Who's Calling? Model and Load a Schema Into a Knowledge Graph
In this tutorial, our aim is to write a schema and load it into our knowledge graph; phone_calls.
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In this tutorial, our aim is to write a schema and load it into our knowledge graph;
phone_calls. One that describes the reality of our dataset.
First off, let’s look at the dataset we are going to be working with. Simply put, we’re going to have:
people who call each other. Those who make calls have a contract with company “Telecom.”
People, calls, contracts, and companies. That’s what we are dealing with. But what do we want to get out of this data?
The below insights will give us a better perspective of what else needs to be included in the dataset.
- Since September 14th, which customers called the person X?
- Who are the people who have received a call from a London customer aged over 50 who has previously called someone aged under 20?
- Who are the common contacts of customers X and Y?
- Who are the customers who 1) have all called each other and 2) have all called person X at least once?
- How does the average call duration among customers aged under 20 compare with those aged over 40?
This is all we need for determining how our schema should be defined. Let’s break it down.
A company has a name and can be the provider of a contract to a person, who then becomes a customer.
A person has a first and last name, an age, a city they live in, and a phone number. A person who doesn’t have a registered contract (not a customer) has only a phone number.
A call, made from a person(caller) to another person(callee), has a duration as well as the date and time it’s been made.
Now that we have a good understanding of our dataset, we can go ahead and write the schema for it.
But first, let’s visualize the reality of our dataset.
By looking at this visualized schema, we can identify the Grakn concepts.
From the Grakn Academy: Everything that describes your domain in a Grakn knowledge graph is a concept. This includes the elements of the schema (namely types and roles, which we call schema concepts) and the actual data (which we simply call things; you can think of them as instances of types if you are the programmer kind of person).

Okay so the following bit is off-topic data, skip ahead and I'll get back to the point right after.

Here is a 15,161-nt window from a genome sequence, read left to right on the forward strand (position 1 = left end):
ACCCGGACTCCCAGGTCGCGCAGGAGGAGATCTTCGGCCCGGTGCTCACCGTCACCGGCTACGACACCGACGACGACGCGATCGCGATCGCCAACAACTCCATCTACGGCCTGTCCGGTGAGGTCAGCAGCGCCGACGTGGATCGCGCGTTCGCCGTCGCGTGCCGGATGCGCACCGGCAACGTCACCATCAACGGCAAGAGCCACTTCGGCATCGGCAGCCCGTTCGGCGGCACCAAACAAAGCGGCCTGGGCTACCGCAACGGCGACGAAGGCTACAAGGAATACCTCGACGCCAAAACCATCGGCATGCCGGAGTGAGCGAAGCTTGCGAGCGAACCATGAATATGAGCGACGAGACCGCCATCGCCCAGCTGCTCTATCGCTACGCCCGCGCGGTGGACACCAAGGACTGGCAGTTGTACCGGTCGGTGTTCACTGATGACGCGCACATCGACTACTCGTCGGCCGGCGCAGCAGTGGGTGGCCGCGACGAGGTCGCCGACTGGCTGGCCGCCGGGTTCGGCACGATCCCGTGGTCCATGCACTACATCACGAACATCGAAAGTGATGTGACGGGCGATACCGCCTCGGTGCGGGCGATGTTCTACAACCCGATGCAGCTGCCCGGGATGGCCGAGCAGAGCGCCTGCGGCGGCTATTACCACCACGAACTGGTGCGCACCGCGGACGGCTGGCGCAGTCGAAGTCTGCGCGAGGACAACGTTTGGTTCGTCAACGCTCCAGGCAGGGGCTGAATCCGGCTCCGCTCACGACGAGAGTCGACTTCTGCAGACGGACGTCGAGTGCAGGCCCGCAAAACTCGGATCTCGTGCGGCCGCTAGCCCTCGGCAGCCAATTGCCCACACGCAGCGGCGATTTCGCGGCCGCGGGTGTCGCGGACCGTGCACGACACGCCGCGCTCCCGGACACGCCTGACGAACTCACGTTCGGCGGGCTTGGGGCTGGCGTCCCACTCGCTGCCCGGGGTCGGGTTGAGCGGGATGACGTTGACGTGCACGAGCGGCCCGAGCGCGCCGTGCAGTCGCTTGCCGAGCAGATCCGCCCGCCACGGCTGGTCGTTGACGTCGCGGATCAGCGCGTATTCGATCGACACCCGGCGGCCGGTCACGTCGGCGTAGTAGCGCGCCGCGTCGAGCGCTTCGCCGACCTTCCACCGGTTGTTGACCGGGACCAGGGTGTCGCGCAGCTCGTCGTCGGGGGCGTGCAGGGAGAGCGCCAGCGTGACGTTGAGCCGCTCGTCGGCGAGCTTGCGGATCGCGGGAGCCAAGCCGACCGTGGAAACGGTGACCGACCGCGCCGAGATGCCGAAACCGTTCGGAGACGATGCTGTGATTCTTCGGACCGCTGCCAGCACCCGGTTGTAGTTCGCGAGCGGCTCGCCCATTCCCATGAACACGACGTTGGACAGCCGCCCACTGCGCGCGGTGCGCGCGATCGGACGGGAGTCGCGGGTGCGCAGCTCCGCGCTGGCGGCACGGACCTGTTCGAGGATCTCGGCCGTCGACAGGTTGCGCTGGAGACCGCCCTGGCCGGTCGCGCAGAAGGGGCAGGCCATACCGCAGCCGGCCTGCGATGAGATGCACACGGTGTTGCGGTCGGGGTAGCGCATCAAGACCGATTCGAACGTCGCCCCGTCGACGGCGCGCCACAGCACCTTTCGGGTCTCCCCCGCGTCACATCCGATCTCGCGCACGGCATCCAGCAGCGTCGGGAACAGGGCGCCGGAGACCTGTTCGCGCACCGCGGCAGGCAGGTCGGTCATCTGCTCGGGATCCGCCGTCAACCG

call is of type relationship that has two role players:
- person who plays the role of a caller, and
- (another) person who plays the role of a callee.
contract is also of type relationship that has two role players:
- company who plays the role of a provider, and
- person who plays the role of a customer.
company and person are of type entity.
first-name, last-name, phone-number, city, age, started-at and durationare of type attribute.
That’s all well and good, but how do we get our knowledge graph to reflect this model?
Time to Talk Graql
You can define the elements of a Grakn schema in any order you wish. I personally prefer to start from the relationships, as I see them to be the source of interactions — where knowledge is derived from.
Any relationship relates to at least one role that is played by at least 2 concepts.
In our case, a call relates to caller played by a person and to callee played by another person.
Likewise for a contract. It relates to provider played by a company and to customer played by a person.
To define the attributes, we use the has keyword.
Lastly, we need to define the type of each attribute.
Note that we don’t need to define any id attribute. Grakn takes care of that for us.
schema.gql file. In a few minutes, we’ll have it loaded into a brand new Grakn keyspace.
Load and Test the Schema
So here it is, the schema for our
phone_calls knowledge graph.
define contract sub relationship, relates provider, relates customer; call sub relationship, relates caller, relates callee, has started-at, has duration; company sub entity, plays provider, has name; person sub entity, plays customer, plays caller, plays callee, has first-name, has last-name, has phone-number, has city, has age, has is-customer; name sub attribute datatype string; started-at sub attribute datatype date; duration sub attribute datatype long; first-name sub attribute datatype string; last-name sub attribute datatype string; phone-number sub attribute datatype string; city sub attribute datatype string; age sub attribute datatype long; is-customer sub attribute datatype boolean;
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